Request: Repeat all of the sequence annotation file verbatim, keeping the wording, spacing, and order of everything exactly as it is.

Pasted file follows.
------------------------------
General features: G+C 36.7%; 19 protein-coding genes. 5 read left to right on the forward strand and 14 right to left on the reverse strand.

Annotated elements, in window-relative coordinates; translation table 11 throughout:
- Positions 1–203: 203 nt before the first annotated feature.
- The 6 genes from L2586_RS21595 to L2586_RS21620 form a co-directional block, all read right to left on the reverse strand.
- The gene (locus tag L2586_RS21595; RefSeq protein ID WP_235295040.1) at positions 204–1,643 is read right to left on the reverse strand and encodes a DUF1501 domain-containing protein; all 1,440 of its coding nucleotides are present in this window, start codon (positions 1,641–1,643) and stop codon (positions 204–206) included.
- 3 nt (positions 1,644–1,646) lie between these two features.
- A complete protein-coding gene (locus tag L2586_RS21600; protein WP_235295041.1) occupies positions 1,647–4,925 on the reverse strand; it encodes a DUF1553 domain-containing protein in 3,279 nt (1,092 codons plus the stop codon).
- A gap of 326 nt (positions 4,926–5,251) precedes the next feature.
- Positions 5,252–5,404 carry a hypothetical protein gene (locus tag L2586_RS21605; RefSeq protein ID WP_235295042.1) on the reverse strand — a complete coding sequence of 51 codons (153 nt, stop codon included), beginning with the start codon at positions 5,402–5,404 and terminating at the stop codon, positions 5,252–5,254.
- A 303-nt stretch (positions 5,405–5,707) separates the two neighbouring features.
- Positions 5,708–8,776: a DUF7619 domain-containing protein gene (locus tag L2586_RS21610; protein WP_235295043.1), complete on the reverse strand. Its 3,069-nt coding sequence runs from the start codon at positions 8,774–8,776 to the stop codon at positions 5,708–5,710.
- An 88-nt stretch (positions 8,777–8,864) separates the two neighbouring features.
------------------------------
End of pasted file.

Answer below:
General features: G+C 36.7%; 19 protein-coding genes. 5 read left to right on the forward strand and 14 right to left on the reverse strand.

Annotated elements, in window-relative coordinates; translation table 11 throughout:
- Positions 1–203: 203 nt before the first annotated feature.
- The 6 genes from L2586_RS21595 to L2586_RS21620 form a co-directional block, all read right to left on the reverse strand.
- The gene (locus tag L2586_RS21595; RefSeq protein ID WP_235295040.1) at positions 204–1,643 is read right to left on the reverse strand and encodes a DUF1501 domain-containing protein; all 1,440 of its coding nucleotides are present in this window, start codon (positions 1,641–1,643) and stop codon (positions 204–206) included.
- 3 nt (positions 1,644–1,646) lie between these two features.
- A complete protein-coding gene (locus tag L2586_RS21600; protein WP_235295041.1) occupies positions 1,647–4,925 on the reverse strand; it encodes a DUF1553 domain-containing protein in 3,279 nt (1,092 codons plus the stop codon).
- A gap of 326 nt (positions 4,926–5,251) precedes the next feature.
- Positions 5,252–5,404 carry a hypothetical protein gene (locus tag L2586_RS21605; RefSeq protein ID WP_235295042.1) on the reverse strand — a complete coding sequence of 51 codons (153 nt, stop codon included), beginning with the start codon at positions 5,402–5,404 and terminating at the stop codon, positions 5,252–5,254.
- A 303-nt stretch (positions 5,405–5,707) separates the two neighbouring features.
- Positions 5,708–8,776: a DUF7619 domain-containing protein gene (locus tag L2586_RS21610; protein WP_235295043.1), complete on the reverse strand. Its 3,069-nt coding sequence runs from the start codon at positions 8,774–8,776 to the stop codon at positions 5,708–5,710.
- An 88-nt stretch (positions 8,777–8,864) separates the two neighbouring features.